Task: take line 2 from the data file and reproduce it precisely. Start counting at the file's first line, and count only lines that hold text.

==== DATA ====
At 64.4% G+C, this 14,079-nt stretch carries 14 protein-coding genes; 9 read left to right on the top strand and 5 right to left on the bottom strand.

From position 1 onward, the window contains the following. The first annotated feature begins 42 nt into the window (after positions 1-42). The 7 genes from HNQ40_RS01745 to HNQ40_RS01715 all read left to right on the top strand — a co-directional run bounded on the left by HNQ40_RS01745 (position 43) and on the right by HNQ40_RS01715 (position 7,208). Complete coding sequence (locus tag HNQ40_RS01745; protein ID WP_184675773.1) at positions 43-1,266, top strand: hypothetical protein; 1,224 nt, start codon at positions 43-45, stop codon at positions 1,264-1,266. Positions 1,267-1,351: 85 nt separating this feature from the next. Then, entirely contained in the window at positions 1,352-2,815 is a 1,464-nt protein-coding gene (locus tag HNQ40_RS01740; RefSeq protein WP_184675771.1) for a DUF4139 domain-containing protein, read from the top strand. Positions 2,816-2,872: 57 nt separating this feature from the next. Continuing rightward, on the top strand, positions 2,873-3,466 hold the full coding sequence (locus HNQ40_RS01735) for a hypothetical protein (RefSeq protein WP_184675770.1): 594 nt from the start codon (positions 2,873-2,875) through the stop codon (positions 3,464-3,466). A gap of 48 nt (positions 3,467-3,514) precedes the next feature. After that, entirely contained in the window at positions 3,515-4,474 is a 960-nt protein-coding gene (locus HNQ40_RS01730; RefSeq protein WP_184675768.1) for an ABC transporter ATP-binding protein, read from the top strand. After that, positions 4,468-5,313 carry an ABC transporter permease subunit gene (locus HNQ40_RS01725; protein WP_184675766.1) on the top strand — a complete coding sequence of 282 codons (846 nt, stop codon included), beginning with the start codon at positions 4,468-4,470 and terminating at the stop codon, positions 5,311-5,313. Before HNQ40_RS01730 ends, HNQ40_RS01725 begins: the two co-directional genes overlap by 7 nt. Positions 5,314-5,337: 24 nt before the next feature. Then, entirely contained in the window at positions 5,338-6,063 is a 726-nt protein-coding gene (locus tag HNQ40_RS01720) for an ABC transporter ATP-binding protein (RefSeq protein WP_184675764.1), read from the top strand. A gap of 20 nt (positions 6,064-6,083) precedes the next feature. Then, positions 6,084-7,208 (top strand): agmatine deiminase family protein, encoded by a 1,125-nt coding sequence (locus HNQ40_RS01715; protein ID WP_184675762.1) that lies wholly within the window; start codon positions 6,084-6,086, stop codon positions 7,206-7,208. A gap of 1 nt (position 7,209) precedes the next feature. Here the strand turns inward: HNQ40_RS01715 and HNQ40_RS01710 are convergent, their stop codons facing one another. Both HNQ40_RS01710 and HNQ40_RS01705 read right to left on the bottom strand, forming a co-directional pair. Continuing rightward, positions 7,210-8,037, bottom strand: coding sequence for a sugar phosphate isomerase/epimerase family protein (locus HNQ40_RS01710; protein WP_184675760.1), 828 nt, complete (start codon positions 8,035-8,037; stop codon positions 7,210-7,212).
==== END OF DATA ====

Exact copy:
From position 1 onward, the window contains the following. The first annotated feature begins 42 nt into the window (after positions 1-42). The 7 genes from HNQ40_RS01745 to HNQ40_RS01715 all read left to right on the top strand — a co-directional run bounded on the left by HNQ40_RS01745 (position 43) and on the right by HNQ40_RS01715 (position 7,208). Complete coding sequence (locus tag HNQ40_RS01745; protein ID WP_184675773.1) at positions 43-1,266, top strand: hypothetical protein; 1,224 nt, start codon at positions 43-45, stop codon at positions 1,264-1,266. Positions 1,267-1,351: 85 nt separating this feature from the next. Then, entirely contained in the window at positions 1,352-2,815 is a 1,464-nt protein-coding gene (locus tag HNQ40_RS01740; RefSeq protein WP_184675771.1) for a DUF4139 domain-containing protein, read from the top strand. Positions 2,816-2,872: 57 nt separating this feature from the next. Continuing rightward, on the top strand, positions 2,873-3,466 hold the full coding sequence (locus HNQ40_RS01735) for a hypothetical protein (RefSeq protein WP_184675770.1): 594 nt from the start codon (positions 2,873-2,875) through the stop codon (positions 3,464-3,466). A gap of 48 nt (positions 3,467-3,514) precedes the next feature. After that, entirely contained in the window at positions 3,515-4,474 is a 960-nt protein-coding gene (locus HNQ40_RS01730; RefSeq protein WP_184675768.1) for an ABC transporter ATP-binding protein, read from the top strand. After that, positions 4,468-5,313 carry an ABC transporter permease subunit gene (locus HNQ40_RS01725; protein WP_184675766.1) on the top strand — a complete coding sequence of 282 codons (846 nt, stop codon included), beginning with the start codon at positions 4,468-4,470 and terminating at the stop codon, positions 5,311-5,313. Before HNQ40_RS01730 ends, HNQ40_RS01725 begins: the two co-directional genes overlap by 7 nt. Positions 5,314-5,337: 24 nt before the next feature. Then, entirely contained in the window at positions 5,338-6,063 is a 726-nt protein-coding gene (locus tag HNQ40_RS01720) for an ABC transporter ATP-binding protein (RefSeq protein WP_184675764.1), read from the top strand. A gap of 20 nt (positions 6,064-6,083) precedes the next feature. Then, positions 6,084-7,208 (top strand): agmatine deiminase family protein, encoded by a 1,125-nt coding sequence (locus HNQ40_RS01715; protein ID WP_184675762.1) that lies wholly within the window; start codon positions 6,084-6,086, stop codon positions 7,206-7,208. A gap of 1 nt (position 7,209) precedes the next feature. Here the strand turns inward: HNQ40_RS01715 and HNQ40_RS01710 are convergent, their stop codons facing one another. Both HNQ40_RS01710 and HNQ40_RS01705 read right to left on the bottom strand, forming a co-directional pair. Continuing rightward, positions 7,210-8,037, bottom strand: coding sequence for a sugar phosphate isomerase/epimerase family protein (locus HNQ40_RS01710; protein WP_184675760.1), 828 nt, complete (start codon positions 8,035-8,037; stop codon positions 7,210-7,212).